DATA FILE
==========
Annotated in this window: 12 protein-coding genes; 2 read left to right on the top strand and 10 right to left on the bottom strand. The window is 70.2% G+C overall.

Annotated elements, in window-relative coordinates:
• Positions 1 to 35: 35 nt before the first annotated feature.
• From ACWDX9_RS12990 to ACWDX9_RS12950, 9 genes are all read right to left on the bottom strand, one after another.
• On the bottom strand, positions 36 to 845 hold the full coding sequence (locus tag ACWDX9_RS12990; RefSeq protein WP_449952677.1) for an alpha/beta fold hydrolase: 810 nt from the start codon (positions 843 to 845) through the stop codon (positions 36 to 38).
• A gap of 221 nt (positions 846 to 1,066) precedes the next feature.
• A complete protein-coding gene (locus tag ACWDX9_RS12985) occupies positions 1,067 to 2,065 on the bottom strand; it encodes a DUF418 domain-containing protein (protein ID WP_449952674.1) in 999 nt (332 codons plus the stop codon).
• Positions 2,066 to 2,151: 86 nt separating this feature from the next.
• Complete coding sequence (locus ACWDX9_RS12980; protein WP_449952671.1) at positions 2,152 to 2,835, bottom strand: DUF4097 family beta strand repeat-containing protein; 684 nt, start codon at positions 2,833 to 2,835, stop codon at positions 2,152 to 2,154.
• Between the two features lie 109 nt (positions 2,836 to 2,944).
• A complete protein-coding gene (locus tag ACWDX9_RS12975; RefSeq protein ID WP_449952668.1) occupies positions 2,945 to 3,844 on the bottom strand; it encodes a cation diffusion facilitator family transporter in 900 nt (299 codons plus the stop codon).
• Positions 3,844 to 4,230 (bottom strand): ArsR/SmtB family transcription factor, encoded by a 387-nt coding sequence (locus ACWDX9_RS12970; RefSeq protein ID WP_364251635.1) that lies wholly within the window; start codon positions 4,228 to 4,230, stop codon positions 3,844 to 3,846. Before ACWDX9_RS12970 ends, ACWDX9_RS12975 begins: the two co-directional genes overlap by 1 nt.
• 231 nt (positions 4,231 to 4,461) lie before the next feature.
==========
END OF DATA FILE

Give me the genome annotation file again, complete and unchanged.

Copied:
Annotated in this window: 12 protein-coding genes; 2 read left to right on the top strand and 10 right to left on the bottom strand. The window is 70.2% G+C overall.

Annotated elements, in window-relative coordinates:
• Positions 1 to 35: 35 nt before the first annotated feature.
• From ACWDX9_RS12990 to ACWDX9_RS12950, 9 genes are all read right to left on the bottom strand, one after another.
• On the bottom strand, positions 36 to 845 hold the full coding sequence (locus tag ACWDX9_RS12990; RefSeq protein WP_449952677.1) for an alpha/beta fold hydrolase: 810 nt from the start codon (positions 843 to 845) through the stop codon (positions 36 to 38).
• A gap of 221 nt (positions 846 to 1,066) precedes the next feature.
• A complete protein-coding gene (locus tag ACWDX9_RS12985) occupies positions 1,067 to 2,065 on the bottom strand; it encodes a DUF418 domain-containing protein (protein ID WP_449952674.1) in 999 nt (332 codons plus the stop codon).
• Positions 2,066 to 2,151: 86 nt separating this feature from the next.
• Complete coding sequence (locus ACWDX9_RS12980; protein WP_449952671.1) at positions 2,152 to 2,835, bottom strand: DUF4097 family beta strand repeat-containing protein; 684 nt, start codon at positions 2,833 to 2,835, stop codon at positions 2,152 to 2,154.
• Between the two features lie 109 nt (positions 2,836 to 2,944).
• A complete protein-coding gene (locus tag ACWDX9_RS12975; RefSeq protein ID WP_449952668.1) occupies positions 2,945 to 3,844 on the bottom strand; it encodes a cation diffusion facilitator family transporter in 900 nt (299 codons plus the stop codon).
• Positions 3,844 to 4,230 (bottom strand): ArsR/SmtB family transcription factor, encoded by a 387-nt coding sequence (locus ACWDX9_RS12970; RefSeq protein ID WP_364251635.1) that lies wholly within the window; start codon positions 4,228 to 4,230, stop codon positions 3,844 to 3,846. Before ACWDX9_RS12970 ends, ACWDX9_RS12975 begins: the two co-directional genes overlap by 1 nt.
• 231 nt (positions 4,231 to 4,461) lie before the next feature.